Joints should be tight as practicable and, if possible, covered with some type of sealing materials (such as
asphalt or tar) to prevent the water seepage through the joints.
Logs can be used for expedient culvert and if properly constructed should function until replaced by a permanent
structure. For capacity, the end area should be equivalent to CMP for the same slope. In constructing log culverts
remember these things:
To obtain structural strength, the logs should be trimmed where required to ensure proper seating, and
securely fastened with spikes or drift pins.
Lay the logs butt to tip to reduce the joint openings.
Caulking with leaves and brush and sealing the openings with asphalt will reduce the movement of water
into the fill.
To prevent the movement of soil through the openings, double-layer or cover the top logs with burlap or
Expedient culverts can be constructed of sand bags bridged with either pierced steel planks or logs. The deck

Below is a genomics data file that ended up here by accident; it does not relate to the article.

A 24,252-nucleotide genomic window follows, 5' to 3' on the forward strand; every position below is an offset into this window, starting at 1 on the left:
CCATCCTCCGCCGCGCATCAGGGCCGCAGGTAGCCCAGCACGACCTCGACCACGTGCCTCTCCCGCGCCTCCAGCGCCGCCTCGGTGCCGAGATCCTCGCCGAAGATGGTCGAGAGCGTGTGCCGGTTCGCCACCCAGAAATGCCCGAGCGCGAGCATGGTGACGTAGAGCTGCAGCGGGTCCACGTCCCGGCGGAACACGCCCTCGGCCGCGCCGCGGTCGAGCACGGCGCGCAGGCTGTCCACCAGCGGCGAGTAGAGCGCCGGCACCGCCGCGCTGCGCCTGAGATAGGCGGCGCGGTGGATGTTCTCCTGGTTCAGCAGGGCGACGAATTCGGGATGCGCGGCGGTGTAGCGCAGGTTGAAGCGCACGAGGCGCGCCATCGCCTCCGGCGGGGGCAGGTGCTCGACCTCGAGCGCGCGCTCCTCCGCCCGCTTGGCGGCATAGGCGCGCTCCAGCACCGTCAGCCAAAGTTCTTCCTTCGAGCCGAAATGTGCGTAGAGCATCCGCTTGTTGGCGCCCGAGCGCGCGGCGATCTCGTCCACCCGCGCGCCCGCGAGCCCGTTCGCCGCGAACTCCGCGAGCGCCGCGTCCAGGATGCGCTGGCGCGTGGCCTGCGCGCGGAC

should be covered with burlap or brush to seal openings and prevent loss of soil.
Oil, gasoline, or asphalt drums can be used for expedient culverts. The capacity of these culverts can be taken as
equivalent to the same diameter CMP set on a similar slope.
Remember to provide cover of a minimum of three feet over culverts of this type. When drums are used, care
should be taken to remove the top and the bottom. Be cautious when cutting out the ends with a cutting torch if
the drum contained flammable material. The joints between the drums should be fully welded. If this cannot be
done, some provision should be made to seal the joints to prevent the culvert water from saturating the fill.
Using a torch to open drums is not recommended.
PART C - CULVERT PLACEMENT IN DITCH DESIGN
The relationship of the culvert to the bed of the stream is of major importance. Improper location can cause the
stream to seek a path other than through the culvert, and the project may be destroyed. Certain techniques can be
used to lessen the probability of this occurring, such as the following:
Place the culvert directly in the stream bed, (see figure 5-5(a)) even though it may be diagonal to the structure. If
no change is made in the hydraulics of the channel, the stream will not change its direction.